The abundance of predators and their impact on ecosystem dynamics is a vividly discussed topic in current ecology. In my studies, incorporating field observations, field experiments and theoretical modeling, I explored the importance of predators and predation in a low arctic tundra ecosystem in northern Norway. This involved observing the abundance and spatial activity of predators (raptors and small mustelids); manipulating the abundance of predators (spiders and birds) in an arthropod community; and exploring the theoretical consequences of intraguild predation on the coexistence among predators.
The results show that predation is important both in the arthropod assemblage and, depending on the productivity of the community, in the vertebrate assemblage. In arthropod communities predators are at least as abundant as their prey, whereas in the vertebrate part of ecosystem, predators are substantially less abundant than their prey. Still, in both cases predators had strong impact on their prey, influencing the abundance of prey and the species composition of prey assemblages. The impact of predation cascaded to the plant community both in the reticulate and complex arthropod food web and in the linear food chain-like vertebrate community. In the vertebrate-based community we could even observe the long time scale effect on plant community composition.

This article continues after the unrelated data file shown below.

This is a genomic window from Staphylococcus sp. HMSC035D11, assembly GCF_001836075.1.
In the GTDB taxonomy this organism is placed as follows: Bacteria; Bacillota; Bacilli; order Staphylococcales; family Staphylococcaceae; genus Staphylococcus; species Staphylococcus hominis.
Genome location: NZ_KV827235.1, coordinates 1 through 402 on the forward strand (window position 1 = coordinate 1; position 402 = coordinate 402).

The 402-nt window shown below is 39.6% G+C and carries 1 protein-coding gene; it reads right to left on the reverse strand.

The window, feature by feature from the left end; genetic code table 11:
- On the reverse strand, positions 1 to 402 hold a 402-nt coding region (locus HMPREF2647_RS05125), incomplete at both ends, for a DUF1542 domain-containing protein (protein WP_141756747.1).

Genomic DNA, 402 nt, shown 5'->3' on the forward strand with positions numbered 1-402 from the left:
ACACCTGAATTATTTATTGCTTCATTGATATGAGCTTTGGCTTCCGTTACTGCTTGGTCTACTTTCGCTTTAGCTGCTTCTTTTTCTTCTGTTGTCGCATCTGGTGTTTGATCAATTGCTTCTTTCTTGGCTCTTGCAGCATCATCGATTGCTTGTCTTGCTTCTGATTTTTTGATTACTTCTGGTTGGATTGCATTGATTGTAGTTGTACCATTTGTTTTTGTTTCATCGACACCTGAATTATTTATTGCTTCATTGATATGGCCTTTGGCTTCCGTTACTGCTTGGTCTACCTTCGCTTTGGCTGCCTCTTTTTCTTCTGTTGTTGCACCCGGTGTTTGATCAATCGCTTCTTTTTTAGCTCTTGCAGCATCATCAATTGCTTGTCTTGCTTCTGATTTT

Within the predator community, exploitation competition and intraguild predation were the structuring forces. As the arthropod communities consist of predators with different sizes, intraguild predation is an energetically important interaction for top predators. As a consequence, they reduce the abundance of intermediate predators and the impact of intermediate predators on other prey groups. Moreover, being supported by intermediate predators, top predators can have stronger impact themselves on other prey groups.
In vertebrate communities, intraguild predation seems to be unimportant as energetic link, instead it manifests as an extreme version of interference competition. Therefore intraguild predation reduces the likelihood of coexistence, as it is due limited prey diversity and intense exploitative competition already precarious in the low arctic tundra.
In conclusion, predators have strong impact on their prey, especially in the more productive parts of the low arctic tundra. This applies even to the food webs with complex and reticulate structure, and these effects carry through the community both in the short time scale of population growth and on the long time scale of population generations.